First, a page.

Safety and Education
By Benjamin C. Aaker, MD
School is back in session and the sigh of relief that parents everywhere usually feel will be a cautious one at best in the midst of the worst pandemic any of us can remember. The American Academy of Pediatrics in its July 10 statement recommended reopening of schools, citing the need for social interaction as critical for the developing mind. Their one caveat: reopening schools must be done safely.
The issue of mask-wearing was brought to me by one of our members, the prescient Dr. Jesse Barondeau of Mitchell. He and a group of physicians saw the need and passionately spoke with their school board. After this, Mitchell became the first district in South Dakota to require masks. I thank Dr. Barondeau and his group for his perseverance to the science despite inexplicably politically-motivated opposition.
On July 21, 2020, the SDSMA sent a letter, written by me, to the other school boards in South Dakota. In it I advised them that we now believe the benefits of masking in schools outweigh the risk. Masks should be required for all people in schools, with a few exceptions. Since then, I have spoken with numerous school board presidents and school superintendents about our recommendations. Most questions are about enforcement and whether students should be required to wear masks, or just be recommended to do so.
When I was in school, I remember the swift and grand retribution that would be smitten on any student caught chewing gum. That sugary treat was forbidden to all, and that made it so much sweeter. Now that I’m older I know that the ban was for two reasons: to limit disruption from kids chewing, and to limit kids squishing used gum under various pieces of furniture. It was unsanitary, and could not be tolerated.
I now know that the teachers knew better. They knew the risk of transmission of disease from these gum blobs littering the underside of desks. “But banning chewing gum infringes on their freedom!” some might have said. As adults, we are acutely aware of any limitation on our freedoms, but these are our children. The school boards’ (as well as our own) goal is first their safety, then their education. We have no fear of making requirements of the students if it is to facilitate safety and education.
What are the Benefits?
We know that masking decreases the risk of transfer from the person wearing the mask and decreases risk of transfer to the person who is wearing a mask. Decreased transmission means less people getting infected, which decreases the risk of more people getting infected. Less prevalence means less sick people using valuable resources in our hospitals, and a greater likelihood of saving lives of others who are sick. Masking benefits you, your family, your neighbor, and the population.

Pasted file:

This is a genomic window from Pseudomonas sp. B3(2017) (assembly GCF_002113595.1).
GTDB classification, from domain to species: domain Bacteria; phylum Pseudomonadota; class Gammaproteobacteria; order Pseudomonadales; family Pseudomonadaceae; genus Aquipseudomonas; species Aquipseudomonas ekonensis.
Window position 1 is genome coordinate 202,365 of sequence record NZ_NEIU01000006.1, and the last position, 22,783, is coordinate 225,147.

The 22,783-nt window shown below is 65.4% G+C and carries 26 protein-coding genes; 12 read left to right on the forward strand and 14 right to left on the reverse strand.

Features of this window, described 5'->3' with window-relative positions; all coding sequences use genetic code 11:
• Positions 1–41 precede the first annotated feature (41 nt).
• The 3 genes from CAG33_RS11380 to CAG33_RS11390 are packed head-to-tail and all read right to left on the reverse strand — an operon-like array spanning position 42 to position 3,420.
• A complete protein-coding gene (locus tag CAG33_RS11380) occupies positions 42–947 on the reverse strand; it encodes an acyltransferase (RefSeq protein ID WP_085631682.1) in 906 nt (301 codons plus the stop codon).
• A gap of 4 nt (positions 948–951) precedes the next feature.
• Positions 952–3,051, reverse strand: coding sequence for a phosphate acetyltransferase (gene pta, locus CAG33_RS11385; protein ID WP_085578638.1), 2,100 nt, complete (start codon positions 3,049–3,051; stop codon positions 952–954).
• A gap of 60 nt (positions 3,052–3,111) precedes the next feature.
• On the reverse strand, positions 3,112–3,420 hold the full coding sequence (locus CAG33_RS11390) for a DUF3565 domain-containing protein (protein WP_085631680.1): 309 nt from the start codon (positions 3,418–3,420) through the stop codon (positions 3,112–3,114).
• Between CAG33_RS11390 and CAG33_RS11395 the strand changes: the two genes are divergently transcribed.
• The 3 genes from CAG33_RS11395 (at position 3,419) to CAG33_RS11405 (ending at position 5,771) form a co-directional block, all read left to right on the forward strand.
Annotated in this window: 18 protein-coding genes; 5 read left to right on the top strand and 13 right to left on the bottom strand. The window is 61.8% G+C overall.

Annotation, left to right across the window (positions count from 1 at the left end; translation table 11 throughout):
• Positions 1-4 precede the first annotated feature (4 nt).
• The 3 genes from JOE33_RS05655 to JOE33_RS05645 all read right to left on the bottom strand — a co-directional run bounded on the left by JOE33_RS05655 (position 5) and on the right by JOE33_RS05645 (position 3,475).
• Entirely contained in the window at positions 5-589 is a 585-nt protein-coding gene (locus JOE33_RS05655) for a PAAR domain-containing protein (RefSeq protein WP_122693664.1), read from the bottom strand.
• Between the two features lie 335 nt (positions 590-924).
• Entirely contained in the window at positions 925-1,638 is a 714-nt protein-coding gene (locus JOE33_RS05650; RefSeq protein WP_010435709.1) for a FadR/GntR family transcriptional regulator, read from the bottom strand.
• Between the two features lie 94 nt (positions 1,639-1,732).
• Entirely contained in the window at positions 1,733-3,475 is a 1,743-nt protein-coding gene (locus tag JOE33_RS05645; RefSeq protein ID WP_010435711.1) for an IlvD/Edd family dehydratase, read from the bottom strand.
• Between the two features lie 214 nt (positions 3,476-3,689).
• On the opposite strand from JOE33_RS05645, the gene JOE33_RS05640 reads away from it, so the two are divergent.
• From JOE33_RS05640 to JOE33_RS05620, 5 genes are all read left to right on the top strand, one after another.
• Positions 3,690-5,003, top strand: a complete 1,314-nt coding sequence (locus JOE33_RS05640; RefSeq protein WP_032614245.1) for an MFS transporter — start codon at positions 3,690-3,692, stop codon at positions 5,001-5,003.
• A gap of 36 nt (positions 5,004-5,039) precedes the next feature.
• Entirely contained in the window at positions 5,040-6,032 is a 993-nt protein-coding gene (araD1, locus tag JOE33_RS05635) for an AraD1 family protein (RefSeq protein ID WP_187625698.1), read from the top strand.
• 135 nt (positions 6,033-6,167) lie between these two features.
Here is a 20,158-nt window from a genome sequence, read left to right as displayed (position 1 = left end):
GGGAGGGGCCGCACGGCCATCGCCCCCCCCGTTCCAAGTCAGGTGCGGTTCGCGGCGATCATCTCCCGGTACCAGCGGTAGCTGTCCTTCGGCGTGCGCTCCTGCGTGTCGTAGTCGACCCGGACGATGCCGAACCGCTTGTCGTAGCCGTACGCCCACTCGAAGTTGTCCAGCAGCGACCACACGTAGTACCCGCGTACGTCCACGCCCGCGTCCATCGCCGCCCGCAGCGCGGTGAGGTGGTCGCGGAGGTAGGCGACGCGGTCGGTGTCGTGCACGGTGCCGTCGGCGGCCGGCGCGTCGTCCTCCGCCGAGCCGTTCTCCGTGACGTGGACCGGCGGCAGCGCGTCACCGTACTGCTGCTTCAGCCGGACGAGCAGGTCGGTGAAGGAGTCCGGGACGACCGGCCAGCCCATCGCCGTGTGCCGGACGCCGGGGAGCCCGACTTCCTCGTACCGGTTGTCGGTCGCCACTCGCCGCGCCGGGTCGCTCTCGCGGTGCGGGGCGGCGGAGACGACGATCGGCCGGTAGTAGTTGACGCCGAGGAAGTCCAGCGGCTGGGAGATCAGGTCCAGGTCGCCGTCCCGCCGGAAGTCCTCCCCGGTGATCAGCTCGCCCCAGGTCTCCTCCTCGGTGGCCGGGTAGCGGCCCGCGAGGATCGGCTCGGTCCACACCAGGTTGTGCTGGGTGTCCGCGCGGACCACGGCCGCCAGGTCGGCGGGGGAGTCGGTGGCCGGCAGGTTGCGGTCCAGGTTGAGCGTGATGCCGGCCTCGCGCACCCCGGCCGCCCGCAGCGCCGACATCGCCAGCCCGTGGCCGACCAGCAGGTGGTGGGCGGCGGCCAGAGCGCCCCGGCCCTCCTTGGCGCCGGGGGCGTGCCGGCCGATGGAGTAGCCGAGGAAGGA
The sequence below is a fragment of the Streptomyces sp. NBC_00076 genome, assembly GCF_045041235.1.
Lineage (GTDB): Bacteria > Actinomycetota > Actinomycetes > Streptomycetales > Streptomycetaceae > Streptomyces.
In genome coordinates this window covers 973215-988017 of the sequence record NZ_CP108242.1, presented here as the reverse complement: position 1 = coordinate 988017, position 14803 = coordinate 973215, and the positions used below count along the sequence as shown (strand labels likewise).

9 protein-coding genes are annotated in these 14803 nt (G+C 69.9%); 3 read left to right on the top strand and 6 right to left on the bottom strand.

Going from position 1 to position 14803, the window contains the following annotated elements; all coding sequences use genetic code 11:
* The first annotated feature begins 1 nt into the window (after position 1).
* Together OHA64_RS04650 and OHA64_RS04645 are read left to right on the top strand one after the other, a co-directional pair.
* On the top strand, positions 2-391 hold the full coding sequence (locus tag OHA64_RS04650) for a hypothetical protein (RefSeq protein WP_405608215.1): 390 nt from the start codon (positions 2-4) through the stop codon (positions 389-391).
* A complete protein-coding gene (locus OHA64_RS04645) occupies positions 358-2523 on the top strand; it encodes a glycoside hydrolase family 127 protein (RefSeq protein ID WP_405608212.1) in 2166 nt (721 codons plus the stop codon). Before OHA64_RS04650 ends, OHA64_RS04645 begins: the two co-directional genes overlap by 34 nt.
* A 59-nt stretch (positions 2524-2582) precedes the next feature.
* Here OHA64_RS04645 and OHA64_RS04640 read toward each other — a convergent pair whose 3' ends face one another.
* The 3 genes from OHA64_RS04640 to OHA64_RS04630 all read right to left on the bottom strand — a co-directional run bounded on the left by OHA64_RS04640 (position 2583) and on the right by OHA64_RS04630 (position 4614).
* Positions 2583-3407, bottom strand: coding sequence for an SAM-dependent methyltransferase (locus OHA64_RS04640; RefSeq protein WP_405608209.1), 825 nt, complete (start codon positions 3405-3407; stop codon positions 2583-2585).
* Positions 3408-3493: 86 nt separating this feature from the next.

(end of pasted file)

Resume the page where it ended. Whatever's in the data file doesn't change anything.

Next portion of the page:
What are the Risks?
Opponents of masks in schools often cite concerns that students will continually touch their face because of the mask. Unfortunately, kids (and adults) touch their faces frequently with or without masks. This is why handwashing is so very important. Keeping our hands clean makes it less likely for us to get any pathogens on our masks. Still a risk, you say? True, but less of a health risk than not wearing a mask at all.
Another argument is that teachers will have difficulty enforcing students to wear masks. Firstly, a mask requirement will serve to standardize mask wearing and limit bullying that will happen if only some students wear masks. Secondly, teachers have been enforcing rules since kids started going to schools. Like chewing gum, there will be those who don’t follow the rules. Teachers are adept at gentle reminders and safe guidance. Just like it is more sanitary to ban gum, it is more sanitary to require masks. You can still catch a kid chewing gum in schools, and there will be exceptions to mask-wearing, but the more that do means less disease transmission and more healthy kids. This decreases risk of transmission to the more vulnerable teachers and staff as well as the rest of the population.
A recent publication by various healthcare providers in Canada (so-called Sick Kids) has been touted as arguing against masks in schools. Though I find it telling that mask opponents would need to go as far as a foreign country to find evidence in support of their position, Sick Kids came out with a revision in late July reversing their position; they are now recommending mask requirements in high schools. They have finally come around to understanding that the benefits outweigh the risks. The rest of us should, too.